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INTRODUCTION: ORIENTATION

Two generations into coeducation, college is a strange planet, and sex on this planet is
complicated. Its characterized at many colleges by female exploration and empowerment, the
frontline of sex-positive feminism, and its driven by a pop culture where sexual appetite is a
crucial aspect of female strength; the Kardashians, Beyonc, and Rihanna stand as heroes.
Bragging about sexual conquest over a hungover coffee at the dining hall is part of the weekly
routine for many girls, a gender reversal of the stereotypical conquistador. But Planet College is
also dotted with bastions of traditional masculinity bigtime sports, fraternities, and round-the-
clock Grand Theft Auto where sex can be a dehumanizing pursuit, and young men learn
questionable lessons about their emerging adulthood. These cultures exist around the same
quads, sometimes in the same dorm rooms.

Its a planet unlike planet Earth. Here, few are surprised if a girl gets her butt grabbed at a frat
party, but if someone grabbed my butt on the sidewalk in my neighborhood, I would be
outraged. Its a planet on which a girl who passes out in a frat basement isnt brought a glass of
water with a straw, as she would be at a mall or an airport, but has a decent chance of being
poked and prodded and jeered at by her classmates. Its a planet on which a dorm mate with
whom one has a nodding acquaintance might slither into ones bedroom and attempt a hookup
with ones sleeping body this happened to me in school, and to some of my friends too. The
response has long been not to call 911 but rather to push the other student off and go back to
sleep.

But the gravitational field on Planet College is shifting. The story of Emma Sulkowicz and Paul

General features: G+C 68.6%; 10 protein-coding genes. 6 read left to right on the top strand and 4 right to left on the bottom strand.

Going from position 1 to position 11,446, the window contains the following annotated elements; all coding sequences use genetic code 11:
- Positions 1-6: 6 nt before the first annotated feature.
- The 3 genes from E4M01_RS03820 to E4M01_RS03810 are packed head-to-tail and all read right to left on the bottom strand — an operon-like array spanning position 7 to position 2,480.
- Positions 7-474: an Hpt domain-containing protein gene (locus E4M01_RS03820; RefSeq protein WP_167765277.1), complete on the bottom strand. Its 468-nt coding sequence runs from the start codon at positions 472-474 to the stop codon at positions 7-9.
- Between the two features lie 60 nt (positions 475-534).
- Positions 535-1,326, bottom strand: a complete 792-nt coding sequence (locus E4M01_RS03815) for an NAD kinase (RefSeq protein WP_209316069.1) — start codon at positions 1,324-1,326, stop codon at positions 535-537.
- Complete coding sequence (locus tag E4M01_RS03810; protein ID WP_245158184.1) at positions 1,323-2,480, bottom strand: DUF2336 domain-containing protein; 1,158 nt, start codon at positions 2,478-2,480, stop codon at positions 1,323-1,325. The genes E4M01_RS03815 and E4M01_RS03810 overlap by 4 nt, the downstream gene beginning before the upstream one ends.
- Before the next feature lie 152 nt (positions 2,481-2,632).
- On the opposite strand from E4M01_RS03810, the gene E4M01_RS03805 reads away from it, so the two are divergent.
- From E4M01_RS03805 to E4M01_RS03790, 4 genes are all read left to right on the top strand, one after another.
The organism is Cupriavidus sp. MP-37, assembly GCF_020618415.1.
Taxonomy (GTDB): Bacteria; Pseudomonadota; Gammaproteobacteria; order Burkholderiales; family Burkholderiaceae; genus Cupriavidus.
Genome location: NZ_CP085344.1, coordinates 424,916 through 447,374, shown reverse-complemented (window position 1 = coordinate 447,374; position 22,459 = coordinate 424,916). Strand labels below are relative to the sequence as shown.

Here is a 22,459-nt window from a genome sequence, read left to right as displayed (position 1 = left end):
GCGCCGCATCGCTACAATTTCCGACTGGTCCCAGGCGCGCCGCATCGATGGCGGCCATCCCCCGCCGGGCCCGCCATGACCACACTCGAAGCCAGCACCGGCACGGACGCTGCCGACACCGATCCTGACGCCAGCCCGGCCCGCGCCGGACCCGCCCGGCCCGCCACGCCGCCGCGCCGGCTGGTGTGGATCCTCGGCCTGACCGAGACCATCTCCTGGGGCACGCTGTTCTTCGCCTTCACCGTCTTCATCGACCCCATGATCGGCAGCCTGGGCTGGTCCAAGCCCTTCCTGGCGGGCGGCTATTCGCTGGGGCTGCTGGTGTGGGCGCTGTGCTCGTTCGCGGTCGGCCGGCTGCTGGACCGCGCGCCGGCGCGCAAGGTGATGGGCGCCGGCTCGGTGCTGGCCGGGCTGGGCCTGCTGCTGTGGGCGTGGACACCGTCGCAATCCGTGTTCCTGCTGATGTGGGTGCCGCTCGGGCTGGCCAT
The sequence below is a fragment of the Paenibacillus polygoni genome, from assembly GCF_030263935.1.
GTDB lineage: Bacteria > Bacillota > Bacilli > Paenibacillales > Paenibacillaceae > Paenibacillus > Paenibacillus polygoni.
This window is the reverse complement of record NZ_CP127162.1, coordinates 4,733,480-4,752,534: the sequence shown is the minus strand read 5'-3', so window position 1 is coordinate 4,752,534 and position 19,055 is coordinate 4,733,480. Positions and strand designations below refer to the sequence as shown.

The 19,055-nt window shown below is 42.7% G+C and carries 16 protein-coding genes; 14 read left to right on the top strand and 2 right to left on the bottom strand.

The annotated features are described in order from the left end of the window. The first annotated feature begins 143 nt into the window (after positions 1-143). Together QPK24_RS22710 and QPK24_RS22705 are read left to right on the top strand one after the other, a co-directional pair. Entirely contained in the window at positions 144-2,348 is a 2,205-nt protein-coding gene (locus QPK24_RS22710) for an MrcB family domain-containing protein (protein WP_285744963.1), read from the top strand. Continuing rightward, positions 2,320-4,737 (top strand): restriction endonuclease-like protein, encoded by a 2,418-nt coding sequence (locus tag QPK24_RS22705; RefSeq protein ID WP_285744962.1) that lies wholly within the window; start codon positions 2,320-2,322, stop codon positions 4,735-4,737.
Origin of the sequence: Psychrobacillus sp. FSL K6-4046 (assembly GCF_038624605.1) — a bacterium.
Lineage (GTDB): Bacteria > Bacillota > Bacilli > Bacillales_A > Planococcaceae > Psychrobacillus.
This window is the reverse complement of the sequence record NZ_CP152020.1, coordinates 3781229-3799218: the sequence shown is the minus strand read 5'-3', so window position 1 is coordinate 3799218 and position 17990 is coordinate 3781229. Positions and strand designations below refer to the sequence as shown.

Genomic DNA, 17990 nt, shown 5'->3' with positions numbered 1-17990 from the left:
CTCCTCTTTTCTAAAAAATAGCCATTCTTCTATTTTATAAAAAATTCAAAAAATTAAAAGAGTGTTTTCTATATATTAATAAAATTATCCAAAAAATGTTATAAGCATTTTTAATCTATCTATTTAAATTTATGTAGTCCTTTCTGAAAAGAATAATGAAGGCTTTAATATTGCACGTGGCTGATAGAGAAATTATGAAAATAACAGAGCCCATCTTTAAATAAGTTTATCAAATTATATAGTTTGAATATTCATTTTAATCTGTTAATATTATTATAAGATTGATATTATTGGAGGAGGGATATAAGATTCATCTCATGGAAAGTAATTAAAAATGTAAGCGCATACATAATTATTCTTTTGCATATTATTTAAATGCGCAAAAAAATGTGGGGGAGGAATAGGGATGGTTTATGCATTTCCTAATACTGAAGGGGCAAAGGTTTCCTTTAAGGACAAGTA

Nungesser in all its complexities and ambiguities, and in all its cultural heat anticipated a
revolution. The sex act in dispute may not fit everyones standard definition of rape. The couple
was, initially, having consensual sex. But at this moment, twenty-year-old students, middle-
aged college administrators, and even the federal government are overturning preconceived
notions of what constitutes sex and sexual assault among college kids today.

The line is, indeed, blurry, but it is moving in a distinct direction. The old frat-boy syllogism no
means yes that justified countless intimate coercions is being discredited, as are the attitudes
and gender roles that underlie it. More and more sexual acts that previous generations might
have filed under Terrible College Experience are being reclassified as offenses that can earn
banishment from the Ivory Tower. And the legions of young men and women who have and will
come forward to speak on this topic are caught up in one of the greatest cultural shifts to
happen on American campuses in decades: a reframing of sexual dynamics.
Its Complicated

I was inspired by Sulkowicz and her peers, but in these womens impressive march into the
nations consciousness, theyve left questions in their wake. Many, many questions some of
which call the finer points of their ideology and tactics into doubt.

This book starts from the proven phenomenon that sexual assault is rampant on college
campuses. But it does not end there. What type of student is assaulted in college? Can we